Anyone familiar with these neighbourhoods would bear witness to children suffering from impulsiveness, attention deficit hyperactivity disorder (ADHD), anxiety, depression, and poor self-esteem.
Will we, the more fortunate, act to resolve this situation?
In a recent exercise (2024) with thirty-odd children in Laventille, it was discovered that they had experienced a higher level of bullying and being bullied (33%) than was reported (25%) in a UWI academic paper (Abdirahman et al, 2012).
In that UWI study, nearly 25% of students reported sadness and hopelessness, more than 10% reported loneliness and anxiety, and more than 15% reported having seriously considered suicide in the past year.
Can we appreciate that bullying has dangerous implications for our society? The loneliness, anxiety and suicidal ideation can burst into anti-social activity. Remember the reports of young men buying coffins in preparation for their burials?
The flip side of bullying, powerlessness behaviour, is also present. Developmental delays in young boys are also being witnessed.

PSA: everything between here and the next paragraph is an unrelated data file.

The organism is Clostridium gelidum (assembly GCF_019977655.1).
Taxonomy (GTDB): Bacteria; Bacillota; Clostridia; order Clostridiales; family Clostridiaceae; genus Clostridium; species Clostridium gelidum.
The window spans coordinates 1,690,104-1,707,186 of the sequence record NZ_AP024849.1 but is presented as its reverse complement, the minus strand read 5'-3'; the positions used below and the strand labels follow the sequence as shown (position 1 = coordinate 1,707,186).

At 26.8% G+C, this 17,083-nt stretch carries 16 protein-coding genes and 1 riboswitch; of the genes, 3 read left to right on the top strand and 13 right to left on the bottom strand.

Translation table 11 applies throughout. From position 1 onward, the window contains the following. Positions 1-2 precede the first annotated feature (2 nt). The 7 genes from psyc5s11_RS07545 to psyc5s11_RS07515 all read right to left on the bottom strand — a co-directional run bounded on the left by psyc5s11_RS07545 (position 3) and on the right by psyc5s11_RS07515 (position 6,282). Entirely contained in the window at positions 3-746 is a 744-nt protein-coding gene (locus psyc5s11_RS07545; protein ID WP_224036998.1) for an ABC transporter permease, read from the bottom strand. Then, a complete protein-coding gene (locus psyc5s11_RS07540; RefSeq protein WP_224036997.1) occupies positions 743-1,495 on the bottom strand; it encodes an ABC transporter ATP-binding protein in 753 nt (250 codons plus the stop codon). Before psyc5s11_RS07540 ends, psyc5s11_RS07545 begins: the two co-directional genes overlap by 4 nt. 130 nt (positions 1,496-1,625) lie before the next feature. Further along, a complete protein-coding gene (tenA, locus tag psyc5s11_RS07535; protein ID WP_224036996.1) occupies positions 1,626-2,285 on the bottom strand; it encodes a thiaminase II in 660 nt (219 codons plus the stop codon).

A 2016 Cornell longitudinal study involving poverty and child health demonstrated that children who grew up in poverty were more likely to have decreased short-term spatial memory than children from middle-income backgrounds.
These researchers confirmed that such children were also at higher risk of experiencing chronic stress, which could continue to affect them through adulthood.
Locally, we also see the fear of failure and the reluctance to attempt tasks such as reading or writing. If these children cannot read, they face a lifetime of hardship.
In July 2013, Paula Lucie-Smith, the founder of the Adult Literacy Tutors Association and Archbishop Clyde Harvey, who at the time worked in the East Port of Spain area, had these comments:
“Reading is very complex. Researchers do not know how the brain reads. Moreover, reading is not a natural skill, not something that we pick up just by hearing others read.
“Learning to read, for example, is different from learning to talk. The young child looks and listens to others talking and begins to talk herself. Not so with reading. Reading and writing do not develop naturally—they must be taught and learnt.
“Those of us who have worked with youth at risk have been struck by the high percentage who have very poor reading skills. Many of our teenage boys are reading at levels half their age.
“Many of our gang leaders have reading disabilities which were not recognised at school, left them at the back of the class and then saw them compensating through their other natural abilities of leadership.” (my emphasis.)
We either face the present reality of these children and increase the resources provided or face their mounting rage, which will be passed down to succeeding generations.
Nelson Mandela told us: “History will judge us by the difference we make in the everyday lives of children.” New York City, 9 May 2002.